Cutting disc for aluminium

I've got a 4/12" angle grinder mounted on a stand and would like to use it as a cutoff saw for aluminium rod. What would be the best cutting disc to use? A diamond one appeals due to it being thinner so less waste.
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Dave Plowman snipped-for-privacy@davenoise.co.uk London SW
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Aluminium is a nasty, sticky material. I always use a circular slitting saw, lubricated with beeswax, to cut it.
Colin Bignell
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Yes - hence the question. I've got a spare basic really wood cutoff saw that cost not a lot at B&Q - could I use that, and where would I get a suitable blade? Or could I get the correct blade to fit the angle grinder?
I need to create 32 wedge shaped washers and would like a more accurate (and easy) way than my hack sawing. Perhaps I need some tips from dribble.
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Dave Plowman snipped-for-privacy@davenoise.co.uk London SW
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Dave.. We used to use a circular saw to cut ally tubing many years ago to make TV aerials with and it, with a fairly fine cut blade worked fine. Plenty of lube we used to use paraffin..
Been using a woodbit in a router to put a nice "milled" edge on some, ally recently and provided its lubed well and not too fast makes a fine cut indeed)..

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Any fine tooth HSS blade, preferably without tooth offset, ought to do the job. I wouldn't want to try it with an angle grinder though.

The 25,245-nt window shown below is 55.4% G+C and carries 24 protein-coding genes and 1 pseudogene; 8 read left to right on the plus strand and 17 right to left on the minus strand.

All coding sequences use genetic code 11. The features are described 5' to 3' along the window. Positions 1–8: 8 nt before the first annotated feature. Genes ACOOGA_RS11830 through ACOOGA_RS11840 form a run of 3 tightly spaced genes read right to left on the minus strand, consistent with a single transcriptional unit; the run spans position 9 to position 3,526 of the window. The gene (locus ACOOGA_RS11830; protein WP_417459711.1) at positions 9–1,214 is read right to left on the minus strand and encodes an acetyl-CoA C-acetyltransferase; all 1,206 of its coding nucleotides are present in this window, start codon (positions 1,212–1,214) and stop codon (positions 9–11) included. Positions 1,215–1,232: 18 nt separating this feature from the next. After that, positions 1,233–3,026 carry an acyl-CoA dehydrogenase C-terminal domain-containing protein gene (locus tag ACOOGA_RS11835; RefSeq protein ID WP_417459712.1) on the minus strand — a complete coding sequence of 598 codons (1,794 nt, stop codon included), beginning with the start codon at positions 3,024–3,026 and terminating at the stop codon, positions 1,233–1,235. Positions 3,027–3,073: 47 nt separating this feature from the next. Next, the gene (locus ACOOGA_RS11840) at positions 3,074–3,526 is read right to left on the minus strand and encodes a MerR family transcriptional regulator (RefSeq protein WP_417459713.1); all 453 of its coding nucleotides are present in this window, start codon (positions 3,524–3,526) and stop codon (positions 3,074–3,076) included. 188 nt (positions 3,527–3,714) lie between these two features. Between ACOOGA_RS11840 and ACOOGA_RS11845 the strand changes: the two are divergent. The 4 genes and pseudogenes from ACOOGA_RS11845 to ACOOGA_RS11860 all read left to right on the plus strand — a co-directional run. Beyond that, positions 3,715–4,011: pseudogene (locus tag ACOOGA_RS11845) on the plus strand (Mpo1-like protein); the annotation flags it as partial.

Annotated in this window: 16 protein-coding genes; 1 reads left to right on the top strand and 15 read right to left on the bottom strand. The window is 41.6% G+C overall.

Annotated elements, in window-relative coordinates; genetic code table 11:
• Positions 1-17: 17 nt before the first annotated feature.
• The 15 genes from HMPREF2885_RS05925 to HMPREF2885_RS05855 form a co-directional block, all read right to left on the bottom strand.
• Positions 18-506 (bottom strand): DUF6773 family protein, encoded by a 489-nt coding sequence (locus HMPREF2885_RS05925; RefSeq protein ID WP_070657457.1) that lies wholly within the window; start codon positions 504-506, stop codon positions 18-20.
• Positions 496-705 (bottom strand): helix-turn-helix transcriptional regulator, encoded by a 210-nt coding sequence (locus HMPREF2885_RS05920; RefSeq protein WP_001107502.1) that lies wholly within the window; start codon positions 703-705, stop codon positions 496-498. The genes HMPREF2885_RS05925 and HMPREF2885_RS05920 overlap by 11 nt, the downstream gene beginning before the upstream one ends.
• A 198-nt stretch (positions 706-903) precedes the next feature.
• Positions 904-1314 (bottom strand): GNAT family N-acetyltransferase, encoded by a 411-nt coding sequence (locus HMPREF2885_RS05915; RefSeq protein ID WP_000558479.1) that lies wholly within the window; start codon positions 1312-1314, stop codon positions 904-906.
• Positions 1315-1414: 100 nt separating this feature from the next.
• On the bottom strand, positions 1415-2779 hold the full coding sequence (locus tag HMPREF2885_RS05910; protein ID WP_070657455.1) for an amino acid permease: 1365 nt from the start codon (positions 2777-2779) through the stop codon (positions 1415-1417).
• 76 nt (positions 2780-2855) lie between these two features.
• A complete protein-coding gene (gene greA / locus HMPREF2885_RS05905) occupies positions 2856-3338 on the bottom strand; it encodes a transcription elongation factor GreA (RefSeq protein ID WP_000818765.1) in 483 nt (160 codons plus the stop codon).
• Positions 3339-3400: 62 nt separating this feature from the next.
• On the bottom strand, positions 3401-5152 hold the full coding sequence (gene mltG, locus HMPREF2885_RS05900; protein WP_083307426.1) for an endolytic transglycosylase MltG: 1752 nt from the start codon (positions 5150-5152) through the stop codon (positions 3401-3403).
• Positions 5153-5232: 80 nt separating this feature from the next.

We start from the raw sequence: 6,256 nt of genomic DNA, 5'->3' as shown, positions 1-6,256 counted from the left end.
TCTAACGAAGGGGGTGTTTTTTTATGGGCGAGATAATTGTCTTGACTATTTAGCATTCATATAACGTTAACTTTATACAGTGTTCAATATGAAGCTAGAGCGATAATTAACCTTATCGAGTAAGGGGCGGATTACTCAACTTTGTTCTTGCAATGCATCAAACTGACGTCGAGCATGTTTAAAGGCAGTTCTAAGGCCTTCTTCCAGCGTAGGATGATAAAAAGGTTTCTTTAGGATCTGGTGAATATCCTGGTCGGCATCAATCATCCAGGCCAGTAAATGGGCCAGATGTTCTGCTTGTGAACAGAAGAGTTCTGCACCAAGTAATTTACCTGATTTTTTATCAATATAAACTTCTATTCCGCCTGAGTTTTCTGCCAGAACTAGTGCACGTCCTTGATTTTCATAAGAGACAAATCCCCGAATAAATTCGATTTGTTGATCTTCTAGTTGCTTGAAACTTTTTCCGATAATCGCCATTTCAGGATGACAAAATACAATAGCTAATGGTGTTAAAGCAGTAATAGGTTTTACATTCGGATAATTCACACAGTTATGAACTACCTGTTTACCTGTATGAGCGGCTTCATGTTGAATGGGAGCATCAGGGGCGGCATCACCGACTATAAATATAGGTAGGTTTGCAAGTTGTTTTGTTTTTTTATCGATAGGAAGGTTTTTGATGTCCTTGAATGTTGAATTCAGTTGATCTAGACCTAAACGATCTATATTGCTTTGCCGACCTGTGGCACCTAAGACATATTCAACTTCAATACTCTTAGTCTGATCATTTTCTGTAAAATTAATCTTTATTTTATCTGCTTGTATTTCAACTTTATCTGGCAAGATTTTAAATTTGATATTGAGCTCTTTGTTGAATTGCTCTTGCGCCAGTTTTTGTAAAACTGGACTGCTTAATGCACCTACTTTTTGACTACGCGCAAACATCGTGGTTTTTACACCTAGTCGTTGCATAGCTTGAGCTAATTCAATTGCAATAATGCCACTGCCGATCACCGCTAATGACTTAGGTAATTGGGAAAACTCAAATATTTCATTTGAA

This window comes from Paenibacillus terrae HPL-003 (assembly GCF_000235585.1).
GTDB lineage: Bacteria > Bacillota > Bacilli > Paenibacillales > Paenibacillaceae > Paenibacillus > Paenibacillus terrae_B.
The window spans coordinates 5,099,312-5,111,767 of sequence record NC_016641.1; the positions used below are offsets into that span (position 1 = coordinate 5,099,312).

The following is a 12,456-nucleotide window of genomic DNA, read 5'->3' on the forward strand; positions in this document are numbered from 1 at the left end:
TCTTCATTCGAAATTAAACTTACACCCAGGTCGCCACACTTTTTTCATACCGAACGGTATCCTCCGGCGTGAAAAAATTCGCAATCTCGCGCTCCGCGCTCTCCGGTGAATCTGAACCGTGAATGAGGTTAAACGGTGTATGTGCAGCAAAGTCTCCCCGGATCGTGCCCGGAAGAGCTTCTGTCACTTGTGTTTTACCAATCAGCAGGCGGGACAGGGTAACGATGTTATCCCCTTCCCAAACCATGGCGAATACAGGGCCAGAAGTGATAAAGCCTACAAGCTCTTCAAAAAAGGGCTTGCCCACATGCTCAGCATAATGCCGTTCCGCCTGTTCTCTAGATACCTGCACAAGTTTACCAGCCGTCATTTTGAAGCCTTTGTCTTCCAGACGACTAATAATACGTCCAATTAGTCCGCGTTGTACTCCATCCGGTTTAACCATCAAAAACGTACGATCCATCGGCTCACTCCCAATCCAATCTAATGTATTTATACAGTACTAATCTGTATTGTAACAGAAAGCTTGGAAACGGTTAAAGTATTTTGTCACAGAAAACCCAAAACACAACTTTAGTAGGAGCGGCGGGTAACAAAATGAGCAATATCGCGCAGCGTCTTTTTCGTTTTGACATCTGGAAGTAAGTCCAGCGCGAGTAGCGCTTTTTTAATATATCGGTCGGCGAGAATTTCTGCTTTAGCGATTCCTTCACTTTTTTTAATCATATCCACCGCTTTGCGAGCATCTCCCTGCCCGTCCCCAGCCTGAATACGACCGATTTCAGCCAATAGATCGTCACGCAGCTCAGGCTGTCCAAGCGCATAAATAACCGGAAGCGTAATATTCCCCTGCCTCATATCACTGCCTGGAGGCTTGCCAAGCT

Colin Bignell
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You can buy specifically designed non-ferrous metal cutting saw blades such as
http://www.toolbaydirect.co.uk/product_info.php?catid '2&id!96
Might as well go for carbide teeth given how cheap they are. You'll probably find that whatever blade you have in there anyway will cut aluminium reasonably well. Might as well try it first anyway. My mate had to cut some aluminium channel a while back as part of an office refit and his fancy woodworking mitre saw made short work of it with the wood blade it came with. An old glass cleaner spray bottle with some paraffin in it is ideal for lubricating the cut. I'd definitely go for the blade rather than an abrasive disk for ally. Those are more suited to ferrous metals.
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Dave Baker - Puma Race Engines
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What he said or you can use paraffin for lubricant
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Beeswax stays on the saw longer if you don't have the facilities to flood the cut with lubricant. The main problem is finding an ironmonger who still stocks it.
Colin Bignell
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